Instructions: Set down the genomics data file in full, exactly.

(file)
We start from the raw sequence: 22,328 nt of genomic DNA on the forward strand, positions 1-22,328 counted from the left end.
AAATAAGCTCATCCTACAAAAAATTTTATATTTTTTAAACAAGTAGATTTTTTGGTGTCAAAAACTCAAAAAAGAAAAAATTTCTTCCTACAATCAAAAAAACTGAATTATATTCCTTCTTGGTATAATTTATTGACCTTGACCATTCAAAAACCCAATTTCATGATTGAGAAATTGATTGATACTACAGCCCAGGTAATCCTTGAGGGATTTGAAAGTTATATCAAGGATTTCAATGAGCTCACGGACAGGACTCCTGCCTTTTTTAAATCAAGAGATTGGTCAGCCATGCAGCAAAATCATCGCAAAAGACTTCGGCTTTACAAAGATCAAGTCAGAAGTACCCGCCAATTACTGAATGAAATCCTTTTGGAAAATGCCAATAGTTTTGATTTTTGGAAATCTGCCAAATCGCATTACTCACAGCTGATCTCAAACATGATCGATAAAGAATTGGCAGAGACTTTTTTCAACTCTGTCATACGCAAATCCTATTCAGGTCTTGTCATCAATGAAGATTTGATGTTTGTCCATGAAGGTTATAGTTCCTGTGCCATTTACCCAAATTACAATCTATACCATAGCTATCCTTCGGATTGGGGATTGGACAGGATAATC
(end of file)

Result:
We start from the raw sequence: 22,328 nt of genomic DNA on the forward strand, positions 1-22,328 counted from the left end.
AAATAAGCTCATCCTACAAAAAATTTTATATTTTTTAAACAAGTAGATTTTTTGGTGTCAAAAACTCAAAAAAGAAAAAATTTCTTCCTACAATCAAAAAAACTGAATTATATTCCTTCTTGGTATAATTTATTGACCTTGACCATTCAAAAACCCAATTTCATGATTGAGAAATTGATTGATACTACAGCCCAGGTAATCCTTGAGGGATTTGAAAGTTATATCAAGGATTTCAATGAGCTCACGGACAGGACTCCTGCCTTTTTTAAATCAAGAGATTGGTCAGCCATGCAGCAAAATCATCGCAAAAGACTTCGGCTTTACAAAGATCAAGTCAGAAGTACCCGCCAATTACTGAATGAAATCCTTTTGGAAAATGCCAATAGTTTTGATTTTTGGAAATCTGCCAAATCGCATTACTCACAGCTGATCTCAAACATGATCGATAAAGAATTGGCAGAGACTTTTTTCAACTCTGTCATACGCAAATCCTATTCAGGTCTTGTCATCAATGAAGATTTGATGTTTGTCCATGAAGGTTATAGTTCCTGTGCCATTTACCCAAATTACAATCTATACCATAGCTATCCTTCGGATTGGGGATTGGACAGGATAATC